Agnes Grey | Critical Essay by Elizabeth Langland

This literature criticism consists of approximately 24 pages of analysis & critique of Agnes Grey.
This section contains 6,930 words
(approx. 24 pages at 300 words per page)
Buy the Critical Essay by Elizabeth Langland

SOURCE: " Agnes Grey: 'all true histories contain instruction,"' in Anne Brontë: The Other One, Macmillan, 1989, pp. 96-117.

In the following essay, Langland characterizes Anges Grey as a novel of female development "that both draws from a tradition of other such novels and departs significantly from it."

Agnes Grey tells a story of female development. What makes it distinctive from previous novels by women with female protagonists is that Agnes more closely follows a male pattern of development. The classic starting point for the male Bildungsroman, or novel of development, is the protagonist's dissatisfaction with home and a corollary desire to gain experience in the larger world. While Agnes cannot simply take to the open road like a male hero, she nonetheless longs 'to see a little more of the world' (AG [Agnes Grey, Everyman's Library (London and Melbourne, Dent, 1958)] 4). She resists being...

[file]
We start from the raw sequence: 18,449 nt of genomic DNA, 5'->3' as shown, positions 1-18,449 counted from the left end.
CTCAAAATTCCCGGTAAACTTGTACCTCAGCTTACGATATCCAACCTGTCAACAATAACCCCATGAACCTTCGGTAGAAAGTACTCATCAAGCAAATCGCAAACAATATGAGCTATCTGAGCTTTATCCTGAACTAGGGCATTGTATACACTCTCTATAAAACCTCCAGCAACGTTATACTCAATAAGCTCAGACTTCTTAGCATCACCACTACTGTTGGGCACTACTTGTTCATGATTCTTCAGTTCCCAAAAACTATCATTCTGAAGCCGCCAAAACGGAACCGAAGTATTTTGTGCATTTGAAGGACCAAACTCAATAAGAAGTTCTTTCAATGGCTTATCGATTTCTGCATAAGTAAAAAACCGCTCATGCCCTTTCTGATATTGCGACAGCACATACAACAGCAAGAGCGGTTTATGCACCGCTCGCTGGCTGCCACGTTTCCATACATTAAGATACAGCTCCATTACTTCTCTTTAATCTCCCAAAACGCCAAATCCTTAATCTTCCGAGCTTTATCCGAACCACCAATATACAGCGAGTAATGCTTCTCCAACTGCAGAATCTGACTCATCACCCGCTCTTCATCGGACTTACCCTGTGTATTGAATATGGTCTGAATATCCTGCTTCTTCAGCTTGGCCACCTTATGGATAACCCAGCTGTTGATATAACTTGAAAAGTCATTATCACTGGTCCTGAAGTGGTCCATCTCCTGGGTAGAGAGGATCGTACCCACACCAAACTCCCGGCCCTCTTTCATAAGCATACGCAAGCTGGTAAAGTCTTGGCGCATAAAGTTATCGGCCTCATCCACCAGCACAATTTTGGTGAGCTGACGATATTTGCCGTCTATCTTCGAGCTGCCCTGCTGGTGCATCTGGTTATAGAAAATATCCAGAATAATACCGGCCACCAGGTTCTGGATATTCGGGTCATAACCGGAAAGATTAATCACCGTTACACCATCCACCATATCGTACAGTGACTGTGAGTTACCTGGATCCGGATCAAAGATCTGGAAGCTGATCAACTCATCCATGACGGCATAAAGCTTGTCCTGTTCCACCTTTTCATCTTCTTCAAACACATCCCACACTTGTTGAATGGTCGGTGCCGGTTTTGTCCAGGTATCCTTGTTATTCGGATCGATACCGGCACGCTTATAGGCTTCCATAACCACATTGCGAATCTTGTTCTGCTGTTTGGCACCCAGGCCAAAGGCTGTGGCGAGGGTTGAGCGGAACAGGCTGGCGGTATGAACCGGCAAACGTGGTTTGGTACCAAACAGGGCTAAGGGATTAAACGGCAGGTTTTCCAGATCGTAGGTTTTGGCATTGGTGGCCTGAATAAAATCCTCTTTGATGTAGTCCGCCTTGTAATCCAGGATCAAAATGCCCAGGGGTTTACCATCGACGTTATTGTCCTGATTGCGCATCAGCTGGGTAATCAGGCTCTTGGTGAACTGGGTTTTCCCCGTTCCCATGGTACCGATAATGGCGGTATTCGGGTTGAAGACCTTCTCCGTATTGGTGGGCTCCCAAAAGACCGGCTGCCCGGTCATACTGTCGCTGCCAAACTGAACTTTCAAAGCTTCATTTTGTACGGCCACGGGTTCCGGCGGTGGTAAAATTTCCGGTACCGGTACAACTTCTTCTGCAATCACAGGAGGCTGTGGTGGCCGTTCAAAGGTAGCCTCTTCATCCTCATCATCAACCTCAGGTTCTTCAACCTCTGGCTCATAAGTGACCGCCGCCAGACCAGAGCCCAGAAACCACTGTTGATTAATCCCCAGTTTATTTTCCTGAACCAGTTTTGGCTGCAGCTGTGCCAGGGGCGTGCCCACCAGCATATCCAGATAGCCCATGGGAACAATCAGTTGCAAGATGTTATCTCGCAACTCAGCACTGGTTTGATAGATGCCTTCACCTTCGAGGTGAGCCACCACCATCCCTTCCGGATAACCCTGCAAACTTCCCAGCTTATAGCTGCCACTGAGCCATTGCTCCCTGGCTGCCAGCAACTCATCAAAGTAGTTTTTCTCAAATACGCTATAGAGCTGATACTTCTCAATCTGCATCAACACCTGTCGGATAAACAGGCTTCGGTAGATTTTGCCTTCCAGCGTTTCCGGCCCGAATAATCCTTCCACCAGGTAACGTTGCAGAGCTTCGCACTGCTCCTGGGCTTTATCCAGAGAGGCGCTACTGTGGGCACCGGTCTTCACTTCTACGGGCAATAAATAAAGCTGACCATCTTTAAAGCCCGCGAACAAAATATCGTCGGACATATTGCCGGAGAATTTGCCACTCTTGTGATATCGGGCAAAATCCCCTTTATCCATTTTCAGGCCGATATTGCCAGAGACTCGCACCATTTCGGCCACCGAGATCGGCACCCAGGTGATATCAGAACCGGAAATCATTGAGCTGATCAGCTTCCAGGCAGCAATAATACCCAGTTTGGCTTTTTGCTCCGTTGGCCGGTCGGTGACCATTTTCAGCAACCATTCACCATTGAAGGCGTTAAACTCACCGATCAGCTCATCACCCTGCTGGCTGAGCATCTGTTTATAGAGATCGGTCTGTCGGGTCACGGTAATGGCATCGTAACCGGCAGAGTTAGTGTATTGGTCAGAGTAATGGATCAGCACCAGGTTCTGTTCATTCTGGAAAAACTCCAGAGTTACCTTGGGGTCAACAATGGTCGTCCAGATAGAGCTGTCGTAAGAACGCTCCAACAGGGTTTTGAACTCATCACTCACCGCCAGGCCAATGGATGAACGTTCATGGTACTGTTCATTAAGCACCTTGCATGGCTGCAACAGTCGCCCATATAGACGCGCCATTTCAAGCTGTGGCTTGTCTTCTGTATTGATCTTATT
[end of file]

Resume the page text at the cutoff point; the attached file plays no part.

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This section contains 6,930 words
(approx. 24 pages at 300 words per page)
Buy the Critical Essay by Elizabeth Langland
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Critical Essay by Elizabeth Langland from Gale. ©2005-2006 Thomson Gale, a part of the Thomson Corporation. All rights reserved.
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